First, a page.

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Fault Mitigation Patterns

Software security can be breached during program execution or its behavior change by hardware Fault Attacks. In order to protect the code from these breaches, the program requires pervasive protection throughout the code (fault mitigation patterns). To make it easier for developers to protect their security-critical devices, Riscure created this paper discussing patterns that can cost-effectively mitigate the code.

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Discover our 11 fault mitigation patterns

Hardware Fault Attacks are extremely powerful and have a high probability of success. In this paper, Riscure proposes 11 fault mitigation patterns, which are organized into three categories: Resist, Recover, and Respond. The first category increases code resistance to prevent disturbance of the program behavior. Recover patterns prevent insecure behavior after the fault took place. Lastly, to deter attackers of the fault Respond patterns are applied.

Fault Injection is a growing threat to devices and as the number of software vulnerabilities is raising, a systematic fault mitigation approach is necessary. As a leading security lab, Riscure has a long-standing experience and expertise in conducting Fault Injection testing and evaluation. Therefore, we are eager to share our knowledge on how to efficiently apply the patterns and protect the critical code by applying illustrative examples.

Pattern 1. FAULT.CONSTANT.CODING

Problem:

Sensitive data carrying a limited set of values (like phase and state variables) is manipulated by fault injection attacks if they use trivial constant coding (e.g. 0, 1, 0xFF, or -1).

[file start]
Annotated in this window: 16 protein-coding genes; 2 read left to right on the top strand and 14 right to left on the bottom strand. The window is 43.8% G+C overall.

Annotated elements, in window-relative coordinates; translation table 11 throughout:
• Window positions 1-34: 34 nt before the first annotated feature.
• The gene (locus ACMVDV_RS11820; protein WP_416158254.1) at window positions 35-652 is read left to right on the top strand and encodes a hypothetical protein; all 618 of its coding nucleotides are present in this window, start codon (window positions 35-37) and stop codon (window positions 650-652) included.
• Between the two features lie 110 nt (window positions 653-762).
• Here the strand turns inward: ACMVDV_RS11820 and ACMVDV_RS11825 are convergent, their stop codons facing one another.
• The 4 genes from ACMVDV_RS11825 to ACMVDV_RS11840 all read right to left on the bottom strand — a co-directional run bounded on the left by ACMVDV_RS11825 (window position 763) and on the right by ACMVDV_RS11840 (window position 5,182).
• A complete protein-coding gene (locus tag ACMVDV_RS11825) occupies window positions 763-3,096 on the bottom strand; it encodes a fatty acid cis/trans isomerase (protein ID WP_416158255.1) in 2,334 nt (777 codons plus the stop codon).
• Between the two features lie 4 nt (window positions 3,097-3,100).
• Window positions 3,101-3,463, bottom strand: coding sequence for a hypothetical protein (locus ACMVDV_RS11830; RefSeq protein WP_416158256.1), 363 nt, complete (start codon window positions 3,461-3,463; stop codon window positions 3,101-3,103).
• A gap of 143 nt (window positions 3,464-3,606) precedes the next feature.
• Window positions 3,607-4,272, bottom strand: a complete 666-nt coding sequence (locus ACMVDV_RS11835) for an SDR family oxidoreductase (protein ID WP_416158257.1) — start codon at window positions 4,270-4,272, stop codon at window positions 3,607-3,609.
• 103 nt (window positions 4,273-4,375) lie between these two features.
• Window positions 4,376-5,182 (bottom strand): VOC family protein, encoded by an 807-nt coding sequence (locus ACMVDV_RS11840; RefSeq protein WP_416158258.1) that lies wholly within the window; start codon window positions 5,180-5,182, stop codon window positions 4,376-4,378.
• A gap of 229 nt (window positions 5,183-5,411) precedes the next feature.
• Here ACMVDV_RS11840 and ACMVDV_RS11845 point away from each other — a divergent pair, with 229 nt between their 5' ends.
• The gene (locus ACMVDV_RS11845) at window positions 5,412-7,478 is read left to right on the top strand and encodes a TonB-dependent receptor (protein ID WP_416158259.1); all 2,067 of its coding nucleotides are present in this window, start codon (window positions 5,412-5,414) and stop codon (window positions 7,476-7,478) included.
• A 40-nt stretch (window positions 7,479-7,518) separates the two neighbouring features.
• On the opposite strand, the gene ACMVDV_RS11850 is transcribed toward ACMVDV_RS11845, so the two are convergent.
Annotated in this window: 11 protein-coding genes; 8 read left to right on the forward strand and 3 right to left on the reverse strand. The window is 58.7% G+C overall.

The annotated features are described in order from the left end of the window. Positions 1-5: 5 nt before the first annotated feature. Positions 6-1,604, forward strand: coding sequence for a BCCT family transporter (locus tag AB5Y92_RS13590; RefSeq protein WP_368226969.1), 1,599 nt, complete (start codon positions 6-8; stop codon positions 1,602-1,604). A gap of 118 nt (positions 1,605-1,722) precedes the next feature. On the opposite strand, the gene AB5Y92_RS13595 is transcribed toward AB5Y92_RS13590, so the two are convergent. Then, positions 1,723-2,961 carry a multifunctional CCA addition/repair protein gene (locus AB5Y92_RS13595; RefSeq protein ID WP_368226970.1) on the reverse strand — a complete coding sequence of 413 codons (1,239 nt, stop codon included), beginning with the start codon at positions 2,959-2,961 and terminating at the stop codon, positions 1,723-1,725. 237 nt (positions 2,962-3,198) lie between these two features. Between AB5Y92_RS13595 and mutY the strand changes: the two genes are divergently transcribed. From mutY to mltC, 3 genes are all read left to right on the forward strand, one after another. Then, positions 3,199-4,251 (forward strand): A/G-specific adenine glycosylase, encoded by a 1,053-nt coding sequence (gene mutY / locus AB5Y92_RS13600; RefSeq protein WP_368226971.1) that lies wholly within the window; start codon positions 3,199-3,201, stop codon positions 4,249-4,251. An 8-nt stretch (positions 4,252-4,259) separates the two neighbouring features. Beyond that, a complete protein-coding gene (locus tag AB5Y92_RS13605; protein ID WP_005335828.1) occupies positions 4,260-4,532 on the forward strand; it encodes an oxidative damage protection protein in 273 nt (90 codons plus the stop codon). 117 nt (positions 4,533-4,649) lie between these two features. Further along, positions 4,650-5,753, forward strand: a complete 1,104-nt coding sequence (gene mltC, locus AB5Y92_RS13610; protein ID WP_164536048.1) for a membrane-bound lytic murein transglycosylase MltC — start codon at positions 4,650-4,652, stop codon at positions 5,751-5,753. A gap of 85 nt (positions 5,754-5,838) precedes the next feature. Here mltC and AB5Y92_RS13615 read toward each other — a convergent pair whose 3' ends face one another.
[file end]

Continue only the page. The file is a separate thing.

Solution:

Do not use trivial constants for sensitive data. These constants should use nontrivial values with the maximal hamming distance that is unlikely to be set through fault injection. This includes avoiding booleans which are coded in a trivial way (0 / 1). Use complex symbolic constants instead

Example Constant Coding:
int INITIALIZED = 0x5A5A;
int AUTHENTICATED = 0x3EE3;

Pattern 2. FAULT.RANDOM.DELAY

Problem:

Attackers aim to manipulate a specific value or decision.

Solution:

Insert random-length delays throughout code making it much harder to hit a specific moment in software execution.

Example Random Delay:
void delay () { // wait random time

int loops = rand() & 0x3FF; // 10 bit entropy, 1024 possible values

while (--loops >= 0 ) {

loops++;

loops--; // loop counter changes avoid compiler removal of non-functional loop

}

}

3. Recover

Even when fault injection is successful, it is possible to make resilient code that would continue correct execution and prevent exploitation. This includes double-checking to verify value correctness and crypto results, but also double-checking conditional statements, branches, loops, and program flow.

Pattern 3. FAULT.VALUE.CHECK

Problem:

Sensitive data is manipulated by a fault injection attack at any time during program execution.

Solution:

Verify sensitive data. Sensitive data can, for instance, be protected by a checksum. Data protected in this way should be verified at regular intervals. Ideally, the integrity of sensitive data should be verified each time when used.

Example Value Check:
int result = SOME_VALUE; // sensitive value assigned

int checksum = ~ SOME_VALUE; // use complement as checksum

if (checksum == ~result) { // verify checksum //

continue critical code execution

}

Do you want to read the other 8 fault mitigation patterns?

Then download our white paper for free below.